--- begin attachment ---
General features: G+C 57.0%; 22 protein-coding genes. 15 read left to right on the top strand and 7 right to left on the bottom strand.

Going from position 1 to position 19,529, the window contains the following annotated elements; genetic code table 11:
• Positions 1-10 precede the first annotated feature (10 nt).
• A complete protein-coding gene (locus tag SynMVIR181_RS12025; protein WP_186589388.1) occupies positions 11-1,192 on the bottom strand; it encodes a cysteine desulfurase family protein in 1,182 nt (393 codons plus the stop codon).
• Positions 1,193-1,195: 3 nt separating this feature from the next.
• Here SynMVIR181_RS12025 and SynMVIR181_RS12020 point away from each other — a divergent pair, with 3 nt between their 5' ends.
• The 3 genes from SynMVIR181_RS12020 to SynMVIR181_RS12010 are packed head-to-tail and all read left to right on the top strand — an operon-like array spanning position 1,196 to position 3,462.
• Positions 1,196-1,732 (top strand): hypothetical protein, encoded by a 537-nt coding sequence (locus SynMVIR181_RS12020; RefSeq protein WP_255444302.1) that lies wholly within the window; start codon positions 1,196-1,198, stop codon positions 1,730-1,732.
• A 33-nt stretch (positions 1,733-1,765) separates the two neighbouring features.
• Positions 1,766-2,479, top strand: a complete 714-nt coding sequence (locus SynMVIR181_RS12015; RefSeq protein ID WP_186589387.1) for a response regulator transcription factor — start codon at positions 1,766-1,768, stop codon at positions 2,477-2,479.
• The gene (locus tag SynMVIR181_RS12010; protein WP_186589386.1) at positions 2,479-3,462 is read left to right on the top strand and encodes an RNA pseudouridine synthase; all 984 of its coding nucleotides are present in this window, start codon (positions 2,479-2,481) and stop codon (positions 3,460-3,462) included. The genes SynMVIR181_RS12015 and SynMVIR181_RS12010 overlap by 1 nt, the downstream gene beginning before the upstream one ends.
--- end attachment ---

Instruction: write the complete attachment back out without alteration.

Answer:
General features: G+C 57.0%; 22 protein-coding genes. 15 read left to right on the top strand and 7 right to left on the bottom strand.

Going from position 1 to position 19,529, the window contains the following annotated elements; genetic code table 11:
• Positions 1-10 precede the first annotated feature (10 nt).
• A complete protein-coding gene (locus tag SynMVIR181_RS12025; protein WP_186589388.1) occupies positions 11-1,192 on the bottom strand; it encodes a cysteine desulfurase family protein in 1,182 nt (393 codons plus the stop codon).
• Positions 1,193-1,195: 3 nt separating this feature from the next.
• Here SynMVIR181_RS12025 and SynMVIR181_RS12020 point away from each other — a divergent pair, with 3 nt between their 5' ends.
• The 3 genes from SynMVIR181_RS12020 to SynMVIR181_RS12010 are packed head-to-tail and all read left to right on the top strand — an operon-like array spanning position 1,196 to position 3,462.
• Positions 1,196-1,732 (top strand): hypothetical protein, encoded by a 537-nt coding sequence (locus SynMVIR181_RS12020; RefSeq protein WP_255444302.1) that lies wholly within the window; start codon positions 1,196-1,198, stop codon positions 1,730-1,732.
• A 33-nt stretch (positions 1,733-1,765) separates the two neighbouring features.
• Positions 1,766-2,479, top strand: a complete 714-nt coding sequence (locus SynMVIR181_RS12015; RefSeq protein ID WP_186589387.1) for a response regulator transcription factor — start codon at positions 1,766-1,768, stop codon at positions 2,477-2,479.
• The gene (locus tag SynMVIR181_RS12010; protein WP_186589386.1) at positions 2,479-3,462 is read left to right on the top strand and encodes an RNA pseudouridine synthase; all 984 of its coding nucleotides are present in this window, start codon (positions 2,479-2,481) and stop codon (positions 3,460-3,462) included. The genes SynMVIR181_RS12015 and SynMVIR181_RS12010 overlap by 1 nt, the downstream gene beginning before the upstream one ends.